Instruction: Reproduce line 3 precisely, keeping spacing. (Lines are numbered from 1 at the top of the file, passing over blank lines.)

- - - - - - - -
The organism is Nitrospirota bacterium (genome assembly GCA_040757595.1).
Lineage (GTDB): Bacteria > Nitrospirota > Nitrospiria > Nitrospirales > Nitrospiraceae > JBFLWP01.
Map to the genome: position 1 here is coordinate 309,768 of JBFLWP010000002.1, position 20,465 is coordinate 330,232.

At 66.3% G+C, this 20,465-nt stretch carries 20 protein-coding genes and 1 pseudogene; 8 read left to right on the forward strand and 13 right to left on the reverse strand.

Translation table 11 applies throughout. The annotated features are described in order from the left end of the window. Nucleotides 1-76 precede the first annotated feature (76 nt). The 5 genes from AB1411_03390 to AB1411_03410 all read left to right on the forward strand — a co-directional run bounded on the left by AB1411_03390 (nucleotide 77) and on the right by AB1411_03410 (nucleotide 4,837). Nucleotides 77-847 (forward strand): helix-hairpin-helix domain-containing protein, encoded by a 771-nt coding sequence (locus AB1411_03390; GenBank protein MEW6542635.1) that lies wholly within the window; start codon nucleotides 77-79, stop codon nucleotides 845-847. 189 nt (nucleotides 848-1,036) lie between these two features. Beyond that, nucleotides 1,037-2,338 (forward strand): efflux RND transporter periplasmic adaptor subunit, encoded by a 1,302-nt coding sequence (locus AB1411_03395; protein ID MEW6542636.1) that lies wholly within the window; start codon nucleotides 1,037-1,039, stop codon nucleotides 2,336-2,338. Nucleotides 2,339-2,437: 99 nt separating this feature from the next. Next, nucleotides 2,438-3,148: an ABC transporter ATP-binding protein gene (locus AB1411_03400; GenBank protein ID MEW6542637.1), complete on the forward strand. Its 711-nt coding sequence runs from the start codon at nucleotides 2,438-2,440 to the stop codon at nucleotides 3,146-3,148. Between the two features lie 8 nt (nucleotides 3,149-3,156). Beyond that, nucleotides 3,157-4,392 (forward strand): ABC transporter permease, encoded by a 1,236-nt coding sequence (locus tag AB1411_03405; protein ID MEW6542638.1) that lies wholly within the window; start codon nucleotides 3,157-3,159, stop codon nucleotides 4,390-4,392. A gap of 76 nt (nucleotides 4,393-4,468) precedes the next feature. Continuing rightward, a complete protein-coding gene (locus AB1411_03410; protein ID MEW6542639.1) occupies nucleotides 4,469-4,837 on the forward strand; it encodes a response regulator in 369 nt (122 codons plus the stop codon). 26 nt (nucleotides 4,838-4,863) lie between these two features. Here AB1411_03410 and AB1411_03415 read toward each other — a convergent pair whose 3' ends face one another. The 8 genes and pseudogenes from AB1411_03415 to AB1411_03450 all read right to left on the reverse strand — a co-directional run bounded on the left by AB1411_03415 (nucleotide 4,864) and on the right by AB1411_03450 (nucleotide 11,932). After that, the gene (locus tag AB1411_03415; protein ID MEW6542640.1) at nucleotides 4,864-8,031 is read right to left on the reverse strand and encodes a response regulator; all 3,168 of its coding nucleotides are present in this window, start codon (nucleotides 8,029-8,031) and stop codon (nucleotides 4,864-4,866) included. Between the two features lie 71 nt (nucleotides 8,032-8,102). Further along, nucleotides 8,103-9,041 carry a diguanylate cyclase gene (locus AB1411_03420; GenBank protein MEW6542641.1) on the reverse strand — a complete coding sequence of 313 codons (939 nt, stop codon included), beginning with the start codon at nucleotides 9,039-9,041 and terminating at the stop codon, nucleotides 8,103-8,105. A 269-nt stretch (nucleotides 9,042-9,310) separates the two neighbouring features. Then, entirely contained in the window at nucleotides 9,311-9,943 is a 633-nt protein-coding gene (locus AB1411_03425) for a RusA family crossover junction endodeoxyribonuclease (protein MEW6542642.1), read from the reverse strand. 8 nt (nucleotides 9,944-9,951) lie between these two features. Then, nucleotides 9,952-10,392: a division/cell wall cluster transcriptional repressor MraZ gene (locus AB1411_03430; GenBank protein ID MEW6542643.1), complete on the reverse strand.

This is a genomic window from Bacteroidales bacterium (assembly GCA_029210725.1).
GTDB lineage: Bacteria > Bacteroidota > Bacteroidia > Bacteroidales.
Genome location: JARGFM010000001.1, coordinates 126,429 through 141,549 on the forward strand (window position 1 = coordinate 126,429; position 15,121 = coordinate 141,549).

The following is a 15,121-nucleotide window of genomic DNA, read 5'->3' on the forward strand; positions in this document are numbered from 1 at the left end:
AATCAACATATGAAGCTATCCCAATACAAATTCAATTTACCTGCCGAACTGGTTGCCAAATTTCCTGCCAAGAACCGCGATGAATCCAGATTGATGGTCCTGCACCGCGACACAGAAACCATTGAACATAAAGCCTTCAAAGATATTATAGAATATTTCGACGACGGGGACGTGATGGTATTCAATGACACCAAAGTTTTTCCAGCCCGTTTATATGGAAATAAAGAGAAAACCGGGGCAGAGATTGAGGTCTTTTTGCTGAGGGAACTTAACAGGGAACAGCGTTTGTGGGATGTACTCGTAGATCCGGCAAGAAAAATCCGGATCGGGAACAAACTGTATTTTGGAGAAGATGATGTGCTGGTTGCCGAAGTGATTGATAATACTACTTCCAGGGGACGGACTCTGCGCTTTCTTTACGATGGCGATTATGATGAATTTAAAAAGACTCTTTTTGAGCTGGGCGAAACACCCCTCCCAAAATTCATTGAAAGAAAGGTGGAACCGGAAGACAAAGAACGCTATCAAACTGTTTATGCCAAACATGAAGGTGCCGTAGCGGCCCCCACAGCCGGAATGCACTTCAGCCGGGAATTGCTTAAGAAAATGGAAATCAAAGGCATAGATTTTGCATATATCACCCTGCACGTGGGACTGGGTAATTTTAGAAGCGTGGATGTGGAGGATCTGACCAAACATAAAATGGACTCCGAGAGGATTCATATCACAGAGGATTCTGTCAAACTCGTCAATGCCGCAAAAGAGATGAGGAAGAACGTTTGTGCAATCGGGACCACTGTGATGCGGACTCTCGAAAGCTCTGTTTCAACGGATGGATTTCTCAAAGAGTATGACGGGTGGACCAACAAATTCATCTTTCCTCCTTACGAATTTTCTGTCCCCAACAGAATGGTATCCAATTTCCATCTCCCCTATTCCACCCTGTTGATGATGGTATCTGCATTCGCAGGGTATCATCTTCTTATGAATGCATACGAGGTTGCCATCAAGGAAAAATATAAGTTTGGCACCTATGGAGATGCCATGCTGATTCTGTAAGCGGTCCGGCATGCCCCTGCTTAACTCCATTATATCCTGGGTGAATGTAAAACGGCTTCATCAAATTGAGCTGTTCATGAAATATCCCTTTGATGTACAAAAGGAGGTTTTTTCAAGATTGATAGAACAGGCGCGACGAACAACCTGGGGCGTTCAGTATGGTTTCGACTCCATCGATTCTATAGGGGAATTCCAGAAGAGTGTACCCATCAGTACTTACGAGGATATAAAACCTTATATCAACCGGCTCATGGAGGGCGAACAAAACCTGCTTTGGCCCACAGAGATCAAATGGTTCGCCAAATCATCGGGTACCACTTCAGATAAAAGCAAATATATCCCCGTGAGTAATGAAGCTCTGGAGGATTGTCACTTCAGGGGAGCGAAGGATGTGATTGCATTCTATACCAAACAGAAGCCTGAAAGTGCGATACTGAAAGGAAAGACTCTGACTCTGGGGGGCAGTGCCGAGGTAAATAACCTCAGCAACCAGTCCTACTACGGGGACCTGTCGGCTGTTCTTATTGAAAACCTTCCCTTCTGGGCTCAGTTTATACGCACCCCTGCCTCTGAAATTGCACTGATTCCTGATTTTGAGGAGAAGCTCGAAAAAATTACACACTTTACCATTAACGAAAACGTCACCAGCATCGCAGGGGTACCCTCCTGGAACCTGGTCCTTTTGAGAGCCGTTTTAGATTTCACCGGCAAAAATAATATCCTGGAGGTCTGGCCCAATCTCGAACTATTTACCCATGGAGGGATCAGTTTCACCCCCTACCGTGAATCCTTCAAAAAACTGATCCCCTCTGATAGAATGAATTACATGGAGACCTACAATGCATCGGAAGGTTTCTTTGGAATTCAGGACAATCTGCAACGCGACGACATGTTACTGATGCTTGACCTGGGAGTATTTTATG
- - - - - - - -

Map to the genome: position 1 here is coordinate 309,768 of JBFLWP010000002.1, position 20,465 is coordinate 330,232.